‘Civil War’ can’t decide what it’s fighting for

April 23, 2024, 11:52 p.m.

Editor’s Note: This article is a review and includes subjective thoughts, opinions and critiques. The review contains spoilers for “Civil War.”

Alex Garland’s “Civil War” (2024) is a visually stunning, surface-level thrill ride, but it ultimately proves to be just as hollow as its characters.

A24 is a movie studio known for its hidden gems, films that feature jaw-dropping action sets or make you question your very existence. “Civil War,” the studio’s latest release, made history as its most expensive movie yet with a $50 million budget. That’s a relatively small number for blockbuster movies — but in all honesty, those $50 million could have been better allocated to produce a more memorable film.

The film follows a group of journalists as they make their way from New York to Washington, D.C. to interview and photograph the president of the United States as the country is ravaged by a modern-day civil war. Along the way, they face gunshots, hanging bodies and mass graves.

One aspect that the film accomplishes seamlessly is capturing what it would be like to be a war photojournalist. There is an intensity that never lets go, scenes that leave you in shock and the aftermath of it all makes you question your own humanity. “Civil War” is an experience that explores human nature and the cost of war.

As a whole, the actors do an admirable job with the roles they are given, and Garland knows how to capture their performances well on camera. I loved the camera shots that mimicked what the journalists would see through their viewfinder; one of the characters would shoot the pictures, whether in DSLR or in black and white, and the audience would see those exact shots displayed in IMAX glory, which was truly a treat. 

Yet amazing style will never make up for basic caricatures. These characters feel hollow, and the story disappointingly thin. 

While the characters in the film are likable to some extent, they lack any sense of character development. Kristen Dunst’s protagonist is a clear standout in the film, but I couldn’t tell you the name of the character she plays — or any of the characters featured in the film, for that matter. 

This lack of connection hurts the narrative, especially since Dunst’s character is meant to be the heart of the film. She plays a war-hardened journalist who seems to have given up on believing in the good nature of humans, and while Dunst does a marvelous job embodying what the character has seen, I didn’t feel emotionally attached. Her character’s journey fails to be centered, and coupled with only two emotional scenes, audiences feel estranged to her character — she feels like a stranger amid the action. 

This is a true pity, considering that there are moments showing the emotional impact this movie could have had. For example, Jesse Plemons’s character, a minor antagonist, delivers a truly frightening performance in his only scene. One feels that they are in danger, viscerally unable to move. That moment showed just how much more impactful the movie could have been through more strongly defined characters.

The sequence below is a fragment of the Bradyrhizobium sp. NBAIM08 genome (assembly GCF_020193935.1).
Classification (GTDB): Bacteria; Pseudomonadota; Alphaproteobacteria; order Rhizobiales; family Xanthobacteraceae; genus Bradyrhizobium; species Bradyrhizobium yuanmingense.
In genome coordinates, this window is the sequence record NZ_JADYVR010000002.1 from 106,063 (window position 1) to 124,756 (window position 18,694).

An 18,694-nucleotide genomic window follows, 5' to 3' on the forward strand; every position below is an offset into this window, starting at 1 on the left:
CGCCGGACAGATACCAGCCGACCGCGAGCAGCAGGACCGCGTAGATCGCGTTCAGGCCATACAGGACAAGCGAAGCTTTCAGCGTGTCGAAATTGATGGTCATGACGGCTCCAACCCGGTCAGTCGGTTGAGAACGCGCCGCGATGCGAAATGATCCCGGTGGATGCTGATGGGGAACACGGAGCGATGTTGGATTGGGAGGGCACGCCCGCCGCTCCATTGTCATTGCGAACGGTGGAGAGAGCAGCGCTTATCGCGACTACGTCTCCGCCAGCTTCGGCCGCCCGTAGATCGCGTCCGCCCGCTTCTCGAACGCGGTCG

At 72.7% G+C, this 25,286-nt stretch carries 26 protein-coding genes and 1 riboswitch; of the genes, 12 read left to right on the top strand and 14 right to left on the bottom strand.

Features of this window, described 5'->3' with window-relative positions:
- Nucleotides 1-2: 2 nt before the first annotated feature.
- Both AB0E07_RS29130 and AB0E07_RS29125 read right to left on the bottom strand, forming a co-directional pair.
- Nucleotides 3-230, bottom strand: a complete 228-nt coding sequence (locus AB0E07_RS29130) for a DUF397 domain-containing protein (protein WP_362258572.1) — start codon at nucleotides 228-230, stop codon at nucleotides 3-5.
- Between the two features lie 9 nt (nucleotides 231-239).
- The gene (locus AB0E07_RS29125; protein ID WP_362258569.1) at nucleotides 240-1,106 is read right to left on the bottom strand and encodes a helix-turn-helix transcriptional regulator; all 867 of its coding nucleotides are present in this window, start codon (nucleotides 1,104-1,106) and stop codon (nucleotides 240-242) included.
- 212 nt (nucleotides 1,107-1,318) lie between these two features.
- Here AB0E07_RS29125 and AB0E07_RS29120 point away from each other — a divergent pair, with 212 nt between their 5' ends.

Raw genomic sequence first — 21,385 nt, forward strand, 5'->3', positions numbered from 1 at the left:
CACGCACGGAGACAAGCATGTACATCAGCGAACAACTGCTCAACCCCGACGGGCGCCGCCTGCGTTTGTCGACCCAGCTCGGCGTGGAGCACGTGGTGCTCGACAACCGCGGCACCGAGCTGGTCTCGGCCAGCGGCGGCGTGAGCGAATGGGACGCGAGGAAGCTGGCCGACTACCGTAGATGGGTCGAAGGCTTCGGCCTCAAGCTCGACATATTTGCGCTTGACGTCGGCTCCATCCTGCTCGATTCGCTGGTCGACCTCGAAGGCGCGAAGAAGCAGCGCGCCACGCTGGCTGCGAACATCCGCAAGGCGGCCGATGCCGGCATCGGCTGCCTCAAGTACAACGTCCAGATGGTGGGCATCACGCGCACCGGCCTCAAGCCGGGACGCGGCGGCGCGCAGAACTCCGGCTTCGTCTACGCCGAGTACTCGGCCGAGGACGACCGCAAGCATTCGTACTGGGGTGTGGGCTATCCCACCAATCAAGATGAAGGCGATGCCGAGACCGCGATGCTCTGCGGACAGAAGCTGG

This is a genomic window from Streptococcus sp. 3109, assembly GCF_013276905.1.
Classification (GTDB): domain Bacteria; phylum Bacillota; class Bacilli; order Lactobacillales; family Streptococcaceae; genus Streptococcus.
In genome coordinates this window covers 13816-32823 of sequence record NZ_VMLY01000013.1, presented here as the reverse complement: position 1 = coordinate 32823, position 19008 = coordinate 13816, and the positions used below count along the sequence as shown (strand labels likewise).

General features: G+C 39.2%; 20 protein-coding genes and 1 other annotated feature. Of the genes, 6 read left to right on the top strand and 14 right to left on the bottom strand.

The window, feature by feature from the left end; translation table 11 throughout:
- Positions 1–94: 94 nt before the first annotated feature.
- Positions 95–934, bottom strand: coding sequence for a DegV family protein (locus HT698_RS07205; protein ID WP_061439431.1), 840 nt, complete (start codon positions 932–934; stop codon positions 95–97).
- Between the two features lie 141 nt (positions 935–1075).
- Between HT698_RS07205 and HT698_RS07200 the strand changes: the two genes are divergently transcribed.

Strikingly, the film lacks any clear political inclinations, which I think is a valid way of approaching the film — less of a political film, and more a film about how humans hurt each other. There are more questions than answers regarding how the war began in the first place, but ultimately, “Civil War” appears to be intended as an anti-war movie. 

The devastating nature of the death shown on screen is terrifying. We see just how ugly war is, but Garland drops any momentum with this anti-war rhetoric with his lack of conclusive ending and the upbeat music that plays during some of these action sequences. Some have indicated that these tracks are meant to contrast the gore seen on screen, but they seem more like an excuse for some awesome needle drops — making the anti-war message feel muddled and sidelined for the sake of a captivating scene. The classic rock music panders to audiences and makes the action stand out, but in doing so audiences forget the purpose of the cruelty seen on screen.

The premise of the film is undeniably interesting and timely. In spite of this, the film manages to barely scrape by as a thoughtless thriller. Maybe that is the kind of movie that A24 wanted to make in order to bring in more revenue, but I don’t think that profit and artfulness are mutually exclusive.

It’s sad to see so much wasted potential — at the end of the film, you will have only learned how amazing of an actress Kristen Dunst is.

Anthony Martinez Rosales is the vol. 265 Screen desk editor.

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